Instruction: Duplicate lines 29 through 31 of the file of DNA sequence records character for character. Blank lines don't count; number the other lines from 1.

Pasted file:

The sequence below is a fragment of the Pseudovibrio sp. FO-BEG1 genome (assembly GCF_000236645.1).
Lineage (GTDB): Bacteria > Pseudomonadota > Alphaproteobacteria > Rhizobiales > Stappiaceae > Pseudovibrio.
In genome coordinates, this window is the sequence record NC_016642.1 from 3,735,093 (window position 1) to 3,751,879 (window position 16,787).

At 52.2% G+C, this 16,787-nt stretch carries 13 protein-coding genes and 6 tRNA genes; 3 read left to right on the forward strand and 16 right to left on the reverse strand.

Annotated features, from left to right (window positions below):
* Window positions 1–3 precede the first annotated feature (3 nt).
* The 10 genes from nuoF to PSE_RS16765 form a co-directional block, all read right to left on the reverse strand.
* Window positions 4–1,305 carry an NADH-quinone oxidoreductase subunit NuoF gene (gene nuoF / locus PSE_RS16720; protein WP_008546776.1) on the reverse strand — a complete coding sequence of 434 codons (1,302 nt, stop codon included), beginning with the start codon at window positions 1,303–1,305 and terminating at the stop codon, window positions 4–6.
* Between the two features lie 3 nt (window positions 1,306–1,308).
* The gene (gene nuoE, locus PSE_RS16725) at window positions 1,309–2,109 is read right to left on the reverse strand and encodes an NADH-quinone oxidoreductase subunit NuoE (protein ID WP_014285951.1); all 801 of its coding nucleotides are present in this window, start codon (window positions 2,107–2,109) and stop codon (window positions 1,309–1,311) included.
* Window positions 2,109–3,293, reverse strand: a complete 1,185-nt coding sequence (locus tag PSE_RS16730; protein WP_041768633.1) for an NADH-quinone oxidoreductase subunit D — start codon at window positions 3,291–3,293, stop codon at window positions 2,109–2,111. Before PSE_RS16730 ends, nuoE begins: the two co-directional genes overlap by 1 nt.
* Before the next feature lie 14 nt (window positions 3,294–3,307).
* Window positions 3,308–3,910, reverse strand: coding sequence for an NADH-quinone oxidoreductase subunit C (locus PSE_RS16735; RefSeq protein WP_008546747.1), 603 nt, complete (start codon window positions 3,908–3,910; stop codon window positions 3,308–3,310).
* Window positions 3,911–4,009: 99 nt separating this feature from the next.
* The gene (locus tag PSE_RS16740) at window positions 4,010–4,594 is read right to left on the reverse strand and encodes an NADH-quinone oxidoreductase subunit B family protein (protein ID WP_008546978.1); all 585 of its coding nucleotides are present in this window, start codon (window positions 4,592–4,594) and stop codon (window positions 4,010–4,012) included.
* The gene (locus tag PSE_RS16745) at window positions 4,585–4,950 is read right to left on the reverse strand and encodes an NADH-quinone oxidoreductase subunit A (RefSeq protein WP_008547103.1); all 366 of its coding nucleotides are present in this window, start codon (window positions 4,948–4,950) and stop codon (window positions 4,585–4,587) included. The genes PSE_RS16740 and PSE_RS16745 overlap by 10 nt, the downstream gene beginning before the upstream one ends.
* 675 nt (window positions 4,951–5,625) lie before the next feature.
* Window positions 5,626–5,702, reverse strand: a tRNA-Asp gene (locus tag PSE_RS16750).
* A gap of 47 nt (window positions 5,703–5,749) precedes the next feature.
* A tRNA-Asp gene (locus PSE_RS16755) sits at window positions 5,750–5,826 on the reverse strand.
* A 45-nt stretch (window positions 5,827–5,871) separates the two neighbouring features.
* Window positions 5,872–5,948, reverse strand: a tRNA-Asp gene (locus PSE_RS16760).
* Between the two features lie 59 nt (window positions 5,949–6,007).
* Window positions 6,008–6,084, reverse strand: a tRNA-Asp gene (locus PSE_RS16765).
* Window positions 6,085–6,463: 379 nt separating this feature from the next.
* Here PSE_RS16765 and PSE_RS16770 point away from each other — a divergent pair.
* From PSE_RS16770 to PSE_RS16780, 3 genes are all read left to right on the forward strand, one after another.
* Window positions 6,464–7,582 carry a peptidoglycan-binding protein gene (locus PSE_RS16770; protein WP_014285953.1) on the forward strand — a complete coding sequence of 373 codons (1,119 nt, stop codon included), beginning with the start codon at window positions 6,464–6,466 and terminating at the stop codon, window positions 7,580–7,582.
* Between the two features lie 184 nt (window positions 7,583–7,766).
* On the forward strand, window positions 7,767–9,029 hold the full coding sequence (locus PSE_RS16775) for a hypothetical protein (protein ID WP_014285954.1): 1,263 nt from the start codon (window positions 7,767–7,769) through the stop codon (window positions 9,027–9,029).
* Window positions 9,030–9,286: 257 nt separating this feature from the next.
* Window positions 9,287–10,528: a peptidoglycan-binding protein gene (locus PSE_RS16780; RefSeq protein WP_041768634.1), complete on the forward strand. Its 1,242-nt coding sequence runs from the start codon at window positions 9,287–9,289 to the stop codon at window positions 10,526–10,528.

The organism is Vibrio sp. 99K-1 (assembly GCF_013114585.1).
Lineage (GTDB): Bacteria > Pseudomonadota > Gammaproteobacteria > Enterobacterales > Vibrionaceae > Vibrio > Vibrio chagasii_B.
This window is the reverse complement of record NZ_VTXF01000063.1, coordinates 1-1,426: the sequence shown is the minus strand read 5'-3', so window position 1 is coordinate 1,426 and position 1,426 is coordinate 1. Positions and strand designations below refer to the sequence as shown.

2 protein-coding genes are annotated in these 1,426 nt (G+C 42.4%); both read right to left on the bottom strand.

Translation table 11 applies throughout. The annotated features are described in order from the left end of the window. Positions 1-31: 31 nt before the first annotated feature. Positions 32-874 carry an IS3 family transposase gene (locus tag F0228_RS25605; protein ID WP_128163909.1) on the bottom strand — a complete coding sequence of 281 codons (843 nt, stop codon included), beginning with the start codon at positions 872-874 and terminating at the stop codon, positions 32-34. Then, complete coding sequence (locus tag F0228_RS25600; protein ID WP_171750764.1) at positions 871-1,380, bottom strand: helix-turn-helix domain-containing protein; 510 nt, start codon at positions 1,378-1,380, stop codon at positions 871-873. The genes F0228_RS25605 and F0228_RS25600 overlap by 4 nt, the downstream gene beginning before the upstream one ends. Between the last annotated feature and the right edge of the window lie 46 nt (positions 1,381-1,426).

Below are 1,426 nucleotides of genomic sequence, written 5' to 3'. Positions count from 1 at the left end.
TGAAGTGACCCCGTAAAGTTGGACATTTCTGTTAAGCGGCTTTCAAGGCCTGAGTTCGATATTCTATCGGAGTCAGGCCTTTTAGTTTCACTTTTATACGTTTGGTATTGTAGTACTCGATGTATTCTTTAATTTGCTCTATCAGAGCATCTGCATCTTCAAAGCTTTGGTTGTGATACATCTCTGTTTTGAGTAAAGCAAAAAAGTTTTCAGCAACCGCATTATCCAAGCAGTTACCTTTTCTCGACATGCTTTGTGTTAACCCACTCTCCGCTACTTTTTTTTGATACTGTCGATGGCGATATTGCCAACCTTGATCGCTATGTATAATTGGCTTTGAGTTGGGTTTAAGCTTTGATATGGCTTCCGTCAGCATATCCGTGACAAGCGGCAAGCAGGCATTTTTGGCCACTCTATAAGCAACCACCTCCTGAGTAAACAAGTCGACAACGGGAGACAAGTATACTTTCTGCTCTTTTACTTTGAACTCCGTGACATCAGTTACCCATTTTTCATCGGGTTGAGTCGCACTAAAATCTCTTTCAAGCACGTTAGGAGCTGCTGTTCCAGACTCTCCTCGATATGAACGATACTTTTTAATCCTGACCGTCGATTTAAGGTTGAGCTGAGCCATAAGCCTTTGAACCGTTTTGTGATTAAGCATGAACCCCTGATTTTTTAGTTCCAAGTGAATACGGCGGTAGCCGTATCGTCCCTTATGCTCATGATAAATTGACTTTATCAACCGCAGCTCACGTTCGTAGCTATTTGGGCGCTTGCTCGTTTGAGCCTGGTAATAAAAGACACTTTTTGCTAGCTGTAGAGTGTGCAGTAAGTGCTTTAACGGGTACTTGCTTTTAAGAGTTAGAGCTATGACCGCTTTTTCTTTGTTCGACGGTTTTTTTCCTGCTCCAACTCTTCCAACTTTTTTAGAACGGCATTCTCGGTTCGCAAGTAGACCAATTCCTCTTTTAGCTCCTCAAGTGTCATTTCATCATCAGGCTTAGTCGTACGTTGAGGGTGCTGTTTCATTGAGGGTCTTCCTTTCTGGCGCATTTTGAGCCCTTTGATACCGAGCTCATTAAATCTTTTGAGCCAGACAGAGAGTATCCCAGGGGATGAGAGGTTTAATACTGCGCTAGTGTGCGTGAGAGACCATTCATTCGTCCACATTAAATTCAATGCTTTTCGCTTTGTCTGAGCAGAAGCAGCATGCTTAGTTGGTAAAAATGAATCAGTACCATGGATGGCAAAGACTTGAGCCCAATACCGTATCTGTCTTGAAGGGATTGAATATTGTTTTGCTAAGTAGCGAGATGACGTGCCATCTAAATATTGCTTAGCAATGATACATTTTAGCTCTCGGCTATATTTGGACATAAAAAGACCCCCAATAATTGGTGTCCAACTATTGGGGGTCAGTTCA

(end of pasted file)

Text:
* Between the two features lie 184 nt (window positions 7,583–7,766).
* On the forward strand, window positions 7,767–9,029 hold the full coding sequence (locus PSE_RS16775) for a hypothetical protein (protein ID WP_014285954.1): 1,263 nt from the start codon (window positions 7,767–7,769) through the stop codon (window positions 9,027–9,029).
* Window positions 9,030–9,286: 257 nt separating this feature from the next.